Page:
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Hong Kong’s security law triggers a Cultural Revolution-style purge

Police hotline is a throwback to the dark days of Chairman Mao’s China by naming and shaming innocent people

Hong Kong is rapidly becoming a police state after a hotline was launched for residents to report breaches of the new national security law.

The controversial China-imposed legislation was rolled out during the summer to clamp down on pro-democracy protests in the city.

Still, this latest move will tighten Beijing’s grip on the former British colony. 

Images, audio and video files sent anonymously of people allegedly breaking the law can be posted via text message, email and on the heavily-censored Chinese social media app WeChat.

“Informants may use this hotline against people who they dislike or are in a different political camp,” Maya Wang, a senior researcher at Human Rights Watch, told the AFP news agency.

How did we get here?

It started last year during the summer of discontent. Massive demonstrations sprang up across the city, demanding that the Hong Kong government scrap a highly-inflammatory extradition law to China.

As the protests continued, the pro-democracy movement gathered pace. It was fuelled by fears that Beijing was trying to renegade on parts of the Basic Law hammered out by China and the United Kingdom before the handover of Hong Kong in 1997.

National security law

In the end, the legislation was scrapped.

So, what happened next?

Like the rest of the world, Hong Kong was hit by the Covid-19 pandemic in the winter and went into lockdown. 

By July, Chinese President Xi Jinping’s ruling Communist Party had rolled out a contentious national security law. Critics immediately argued that the legislation would strangle the city’s basic rights and freedoms.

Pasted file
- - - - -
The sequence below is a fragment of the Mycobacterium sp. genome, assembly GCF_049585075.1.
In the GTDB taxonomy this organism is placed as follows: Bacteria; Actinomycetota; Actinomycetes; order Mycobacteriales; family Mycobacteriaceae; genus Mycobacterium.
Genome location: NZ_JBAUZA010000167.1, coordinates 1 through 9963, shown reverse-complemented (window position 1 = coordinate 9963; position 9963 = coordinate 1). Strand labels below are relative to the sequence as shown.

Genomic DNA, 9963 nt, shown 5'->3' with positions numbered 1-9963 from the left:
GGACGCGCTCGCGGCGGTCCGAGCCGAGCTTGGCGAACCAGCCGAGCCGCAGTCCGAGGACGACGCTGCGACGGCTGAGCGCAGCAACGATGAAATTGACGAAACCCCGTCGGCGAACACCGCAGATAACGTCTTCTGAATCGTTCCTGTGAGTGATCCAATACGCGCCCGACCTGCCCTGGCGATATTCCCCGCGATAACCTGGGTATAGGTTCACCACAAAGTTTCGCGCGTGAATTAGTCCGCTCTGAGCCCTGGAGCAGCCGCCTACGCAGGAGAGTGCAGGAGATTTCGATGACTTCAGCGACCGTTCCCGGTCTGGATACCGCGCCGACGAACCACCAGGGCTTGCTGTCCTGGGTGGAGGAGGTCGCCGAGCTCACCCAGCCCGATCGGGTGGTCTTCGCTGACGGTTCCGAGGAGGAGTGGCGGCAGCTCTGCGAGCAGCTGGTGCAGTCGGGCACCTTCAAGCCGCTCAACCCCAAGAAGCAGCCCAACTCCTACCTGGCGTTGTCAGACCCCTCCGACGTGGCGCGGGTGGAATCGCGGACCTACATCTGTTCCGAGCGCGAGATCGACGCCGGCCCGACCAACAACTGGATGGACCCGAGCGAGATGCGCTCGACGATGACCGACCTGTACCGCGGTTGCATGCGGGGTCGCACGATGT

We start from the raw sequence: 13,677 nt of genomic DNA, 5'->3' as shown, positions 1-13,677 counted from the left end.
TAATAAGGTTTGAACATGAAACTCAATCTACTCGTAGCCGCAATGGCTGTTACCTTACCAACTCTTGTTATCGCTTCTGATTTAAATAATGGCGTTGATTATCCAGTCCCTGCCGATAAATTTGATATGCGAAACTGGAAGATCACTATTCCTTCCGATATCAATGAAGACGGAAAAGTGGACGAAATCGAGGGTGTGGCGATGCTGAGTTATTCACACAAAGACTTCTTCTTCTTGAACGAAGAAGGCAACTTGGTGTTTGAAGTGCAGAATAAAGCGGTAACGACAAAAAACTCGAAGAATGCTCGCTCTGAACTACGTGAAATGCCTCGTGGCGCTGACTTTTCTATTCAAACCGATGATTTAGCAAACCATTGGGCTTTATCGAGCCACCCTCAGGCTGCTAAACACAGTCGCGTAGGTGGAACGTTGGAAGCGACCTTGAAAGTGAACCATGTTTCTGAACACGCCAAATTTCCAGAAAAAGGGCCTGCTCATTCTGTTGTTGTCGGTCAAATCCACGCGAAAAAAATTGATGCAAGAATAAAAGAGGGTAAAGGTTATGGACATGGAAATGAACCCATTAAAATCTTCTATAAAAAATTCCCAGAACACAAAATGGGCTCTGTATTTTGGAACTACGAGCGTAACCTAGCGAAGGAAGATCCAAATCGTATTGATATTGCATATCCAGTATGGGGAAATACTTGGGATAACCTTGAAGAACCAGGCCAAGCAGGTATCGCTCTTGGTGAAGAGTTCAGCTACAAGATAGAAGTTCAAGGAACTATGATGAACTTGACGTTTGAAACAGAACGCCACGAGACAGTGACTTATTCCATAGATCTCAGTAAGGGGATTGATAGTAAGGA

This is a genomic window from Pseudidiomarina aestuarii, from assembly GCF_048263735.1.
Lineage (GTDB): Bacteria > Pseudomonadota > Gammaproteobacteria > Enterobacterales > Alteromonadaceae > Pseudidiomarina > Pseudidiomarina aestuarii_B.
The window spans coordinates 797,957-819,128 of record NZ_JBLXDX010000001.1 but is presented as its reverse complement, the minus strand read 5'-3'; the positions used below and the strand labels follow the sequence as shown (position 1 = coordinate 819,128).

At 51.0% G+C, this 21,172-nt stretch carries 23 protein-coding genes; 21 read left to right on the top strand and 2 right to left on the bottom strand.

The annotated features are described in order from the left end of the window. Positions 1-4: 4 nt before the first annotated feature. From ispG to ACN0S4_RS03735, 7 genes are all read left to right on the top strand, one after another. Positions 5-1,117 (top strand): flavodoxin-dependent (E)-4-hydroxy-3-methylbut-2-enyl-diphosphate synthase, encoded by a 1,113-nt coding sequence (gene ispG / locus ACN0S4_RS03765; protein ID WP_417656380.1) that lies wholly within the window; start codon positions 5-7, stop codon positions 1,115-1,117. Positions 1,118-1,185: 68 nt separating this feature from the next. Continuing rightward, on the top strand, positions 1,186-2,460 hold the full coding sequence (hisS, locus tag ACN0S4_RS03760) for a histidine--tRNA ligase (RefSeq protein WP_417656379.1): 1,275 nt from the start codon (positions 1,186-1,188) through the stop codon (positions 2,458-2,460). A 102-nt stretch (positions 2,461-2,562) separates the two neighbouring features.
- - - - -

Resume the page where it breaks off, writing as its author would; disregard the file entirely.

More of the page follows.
“The National Security law is being used to disenfranchise the majority of Hong Kong’s citizens,” Chris Patten, the last British colonial governor of Hong Kong, said at the time.

“It is obviously now illegal to believe in democracy … This is the sort of behavior that you would expect in a police state … an outrageous political purge,” he added.

Where do we stand now?

Autumn elections across Hong Kong for the legislative council were pushed back a year because of another wave of coronavirus infections. Pro-democracy politicians have also been banned after the police hotline targeting anti-Communist Party sentiment was launched.

Opponents have even drawn parallels with the Cultural Revolution in mainland China. During a turbulent period under Chairman Mao in the 1960s and 1970s, millions were purged by authorities. 

Often, they were denounced by family, friends and neighbors.

“By encouraging people to report on their friends and neighbors, the Chinese government is replicating in Hong Kong one of its most successful tools for social control: an informant culture,” Wang, of Human Rights Watch, said.

Chilling development

”This is one of many chilling recent developments in Hong Kong, where the authorities are pulling out new tools to punish and tame the city’s pro-democracy movement.”

Has Hong Kong embraced this “informant culture?”

Within hours of going live, more than 1,000 people called the hotline with allegations of residents breaking the new law, which criminalizes secession, subversion and collusion with foreign forces.

Numerous activists have already been arrested in a move to silence protesters. If they are found guilty, they face a maximum sentence of life in prison.

Hundreds of comments were posted on the police’s Facebook page in a matter of minutes. The response was mixed. “It’s really shocking. You’ll be able to immediately report a false case,” one person wrote.

Another said: “Great! Now the cockroaches [referring to pro-democracy protesters] have nowhere to run.”

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